By: 22 November 2023

Dr Salman Yahya and authors look at Pierre Simon Laplace’s (1806) law of physics which states that “the tension on the wall of a sphere is the product of the pressure times radius of the chamber, and the tension is inversely related to the thickness of the wall [1]”

Wall tension T= (pressure × radius) ÷ (2×wall thickness)

T = (P×R) ÷ 2t

For a sphere with one liquid surface, pressure P=2T÷

For a sphere with two liquid surfaces, pressure P=4T÷

The equation for a pipe/blood vessel, wall tension T=P×R÷t [2]

Definition of terms used:

T=Wall tension

t=Wall thickness

The law explains that as the radius of a tube or a sphere increases, the pressure gradient across the wall decreases. It also states that as the surface tension increases, the pressure gradient across the wall increases.

Laplace’s law of physics is applicable in a variety of clinical specialities including anaesthetics, critical care, cardiology, surgery, pregnancy, labour and delivery.

Anaesthetic breathing system and Laplace’s Law

The reservoir bag on the anaesthetic machine has a safety function which protects the patient’s lungs from barotrauma. It is the most flexible part of the breathing system and during gas filling, it is the reservoir bag that first shows evidence of filling. When the APL valve is closed, the reservoir bag is filled beyond the normal volume, but nevertheless it must maintain a safety pressure within limits of 60 cm H2O [3]. Laplace’s law shows the correlation between the tension T on the surface of reservoir bag, the inside pressure P and the reservoir bag radius R as follows

P= 2T÷ R

Pulmonary barotrauma is prevented in case of malfunction or unintentional closing of APL valve. In fact, in the presence of an overflow or a flow obstruction in the breathing system, the radius of the reservoir bag increases and, according to the above equation, the pressure inside it decreases thus preventing a dangerous rise in pressure in the entire breathing system and, consequently in the lungs.

ETT Cuff pressure and the Laplace’s Law

Laplace’s law describes the relationship between pressure and the wall tension of the ETT cuff and its pilot balloon.

P= 2T÷R
or T = (P×R) ÷ 2

It is important to mention Pascal’s Principle here:

Given by the Blaise Pascal in 1652 [4] that “pressure is applied to a confined fluid at any point is transmitted undiminished throughout the fluid in all directions and acts upon every part of the confining vessel at right angles to its interior surfaces and equally upon equal areas”. It finds its application in the pressures across the ETT cuff and the pilot balloon.

According to Pascal’s principle, the pressure inside the pilot balloon is the same as that in the cuff. However, what we really feel with our fingers is the wall tension of the pilot balloon (not the pressure), which is, according to the above-mentioned equation, directly proportional to the radius. Because the radius of the pilot balloon is smaller than that of the cuff, its wall tension is lower compared with the cuff. If we could touch the cuff of ETT directly (or theoretically a larger pilot balloon is incorporated), we would probably be more” accurate” in estimating its pressure. Otherwise, the so-called “finger pressure” technique fails to correctly assess the inflation pressure of the ETT cuff.

Alveoli and the Laplace’s law

Alveoli are prismatic or polygonal in shape i.e., their walls are flat, and Laplace’s law considerations regarding their inflation apply only to the very small, curved region in the fluid where these walls intersect.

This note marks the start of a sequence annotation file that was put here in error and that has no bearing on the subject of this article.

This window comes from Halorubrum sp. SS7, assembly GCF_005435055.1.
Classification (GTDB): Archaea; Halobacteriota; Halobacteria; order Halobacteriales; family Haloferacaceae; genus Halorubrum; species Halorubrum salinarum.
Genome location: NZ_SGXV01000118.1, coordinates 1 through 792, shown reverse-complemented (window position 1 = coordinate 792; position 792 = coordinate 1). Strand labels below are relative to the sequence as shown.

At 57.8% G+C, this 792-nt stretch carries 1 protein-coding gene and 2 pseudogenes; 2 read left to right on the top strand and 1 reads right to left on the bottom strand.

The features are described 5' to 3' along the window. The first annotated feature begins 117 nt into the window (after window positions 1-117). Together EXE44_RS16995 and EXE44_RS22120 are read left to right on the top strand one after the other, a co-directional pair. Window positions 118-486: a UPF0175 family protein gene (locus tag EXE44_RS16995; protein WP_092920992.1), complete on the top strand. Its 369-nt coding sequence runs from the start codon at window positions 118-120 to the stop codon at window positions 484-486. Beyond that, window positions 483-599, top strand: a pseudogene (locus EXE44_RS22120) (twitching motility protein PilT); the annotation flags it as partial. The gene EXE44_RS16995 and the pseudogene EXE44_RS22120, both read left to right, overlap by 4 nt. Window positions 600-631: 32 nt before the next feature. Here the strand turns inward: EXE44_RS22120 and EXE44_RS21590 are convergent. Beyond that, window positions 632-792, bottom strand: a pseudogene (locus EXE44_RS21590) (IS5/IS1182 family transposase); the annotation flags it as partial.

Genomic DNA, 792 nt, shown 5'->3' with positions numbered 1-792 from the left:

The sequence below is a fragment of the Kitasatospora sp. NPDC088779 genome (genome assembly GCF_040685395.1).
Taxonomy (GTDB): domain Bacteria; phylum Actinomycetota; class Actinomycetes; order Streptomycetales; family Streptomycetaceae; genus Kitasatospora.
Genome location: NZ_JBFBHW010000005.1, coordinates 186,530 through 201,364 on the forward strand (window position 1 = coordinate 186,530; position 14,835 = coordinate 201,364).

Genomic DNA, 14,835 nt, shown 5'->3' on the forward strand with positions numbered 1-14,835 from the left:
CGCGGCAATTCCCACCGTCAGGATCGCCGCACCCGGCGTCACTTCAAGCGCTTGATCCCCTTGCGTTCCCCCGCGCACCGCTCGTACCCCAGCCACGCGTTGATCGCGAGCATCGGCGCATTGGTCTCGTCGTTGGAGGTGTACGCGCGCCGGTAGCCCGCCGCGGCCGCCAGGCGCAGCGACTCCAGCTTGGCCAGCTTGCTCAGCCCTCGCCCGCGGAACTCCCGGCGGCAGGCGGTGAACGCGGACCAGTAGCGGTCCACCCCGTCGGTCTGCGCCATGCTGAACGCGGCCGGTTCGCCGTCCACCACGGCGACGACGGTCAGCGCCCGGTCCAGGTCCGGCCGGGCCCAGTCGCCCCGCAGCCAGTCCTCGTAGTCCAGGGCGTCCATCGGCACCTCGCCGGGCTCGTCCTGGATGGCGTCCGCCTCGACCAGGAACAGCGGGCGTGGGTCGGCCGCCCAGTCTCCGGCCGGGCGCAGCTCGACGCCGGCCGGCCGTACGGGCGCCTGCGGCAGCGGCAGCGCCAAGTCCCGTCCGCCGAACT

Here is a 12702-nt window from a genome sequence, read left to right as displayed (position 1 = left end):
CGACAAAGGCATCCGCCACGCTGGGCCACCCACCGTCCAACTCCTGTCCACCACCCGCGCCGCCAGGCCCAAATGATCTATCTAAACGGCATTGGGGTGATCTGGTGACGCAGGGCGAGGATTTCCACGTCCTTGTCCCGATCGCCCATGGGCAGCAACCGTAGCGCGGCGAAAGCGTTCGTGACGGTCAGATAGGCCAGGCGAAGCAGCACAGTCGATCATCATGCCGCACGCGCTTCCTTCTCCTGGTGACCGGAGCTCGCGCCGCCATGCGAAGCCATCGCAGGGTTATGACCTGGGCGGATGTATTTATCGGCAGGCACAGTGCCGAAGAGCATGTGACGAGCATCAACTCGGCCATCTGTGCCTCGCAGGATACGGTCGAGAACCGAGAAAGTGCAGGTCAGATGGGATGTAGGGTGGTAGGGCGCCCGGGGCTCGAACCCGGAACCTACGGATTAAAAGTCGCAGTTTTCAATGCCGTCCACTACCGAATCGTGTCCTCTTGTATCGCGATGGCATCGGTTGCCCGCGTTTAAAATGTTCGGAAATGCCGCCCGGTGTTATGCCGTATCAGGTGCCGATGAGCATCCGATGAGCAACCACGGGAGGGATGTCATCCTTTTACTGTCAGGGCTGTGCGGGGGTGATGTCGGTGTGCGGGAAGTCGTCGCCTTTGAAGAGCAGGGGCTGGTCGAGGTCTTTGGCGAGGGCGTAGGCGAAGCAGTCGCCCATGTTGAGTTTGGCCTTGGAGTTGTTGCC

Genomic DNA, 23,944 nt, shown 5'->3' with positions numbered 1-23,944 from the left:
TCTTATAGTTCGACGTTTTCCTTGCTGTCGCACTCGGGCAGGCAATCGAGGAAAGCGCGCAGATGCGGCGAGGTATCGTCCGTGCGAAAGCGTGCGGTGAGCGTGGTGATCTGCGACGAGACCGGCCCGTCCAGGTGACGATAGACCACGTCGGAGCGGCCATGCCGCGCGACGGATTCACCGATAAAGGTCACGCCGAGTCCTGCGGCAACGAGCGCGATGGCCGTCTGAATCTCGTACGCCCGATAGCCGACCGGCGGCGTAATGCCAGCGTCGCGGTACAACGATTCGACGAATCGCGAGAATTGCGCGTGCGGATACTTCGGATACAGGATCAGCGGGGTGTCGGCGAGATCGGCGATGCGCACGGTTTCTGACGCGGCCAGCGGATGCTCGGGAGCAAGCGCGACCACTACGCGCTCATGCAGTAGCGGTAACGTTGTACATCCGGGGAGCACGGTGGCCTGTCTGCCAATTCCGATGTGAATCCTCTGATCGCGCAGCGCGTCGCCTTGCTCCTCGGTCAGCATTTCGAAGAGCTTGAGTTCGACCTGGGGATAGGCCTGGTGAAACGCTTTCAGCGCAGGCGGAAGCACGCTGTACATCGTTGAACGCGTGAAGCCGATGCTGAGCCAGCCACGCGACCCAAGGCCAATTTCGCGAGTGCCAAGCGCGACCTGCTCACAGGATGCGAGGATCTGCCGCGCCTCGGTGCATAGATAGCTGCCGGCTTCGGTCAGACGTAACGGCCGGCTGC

When the alveolar radius is small, the surfactant film is compressed, and the surface tension is small. When the alveolar radius is large, the surfactant film is expanded, and the surface tension is high.

Laplace’s law states that pressure P inside a sphere is directly proportional to the tension T in the walls and inversely proportional to the sphere’s radius R.

In the diagram without surfactant, the wall or surface   tension in both large and small alveoli is about the same. As a result, a greater pressure develops in the smaller alveolus, which then proceeds to empty into the adjacent larger alveolus.

In the diagram with surfactant, the surface tension reducing properties of the surfactant increase the individual surfactant molecules get closer together. This property counteracts the Laplace’s law and reduces the tendency for smaller alveoli to empty into the nearby larger alveoli.

Aneurysm of aorta and the Laplace’s law

Laplace’s law is useful in thinking about dilated tubular structures such as blood vessels e.g., aneurysm of aorta. The relationship between wall tension and the radius shows why more dilated regions of a tube develop more wall stress and therefore are at risk of perforation.

The wall stress related to blood pressure in the non-aneurysmal aorta is relatively low and uniformly distributed, whereas within the aortic aneurysm, the region of high and low stresses is present. Increased tension stress results in progressive vessel dilatation and weakening of aortic media.

According to Laplace’s law, the wall tension is proportional to the vessel radius for a given blood pressure. When an artery wall develops a weak spot and expands as well, it might seem that the expansion would provide some relief, but in fact the opposite is true. The expansion subjects the weakened part of the aorta to even more tension. When the weak part of aorta dilates (radius is increased), wall thickness is reduced and the wall stress (T= P×R

÷

2× thickness) is increased which makes it more susceptible to rupture [5]

This can be seen in Marfan syndrome, the abnormality in the fibrillin [2] gene leads to abnormally weak and thin aortic wall leading to increased radius at normal blood pressure and thus increased tension on the wall which further thins the wall and increases the tension on the wall (a vicious cycle).This accounts for the well –documented increasing risk of dissection and aneurysms as the aortic root calibre increases [2]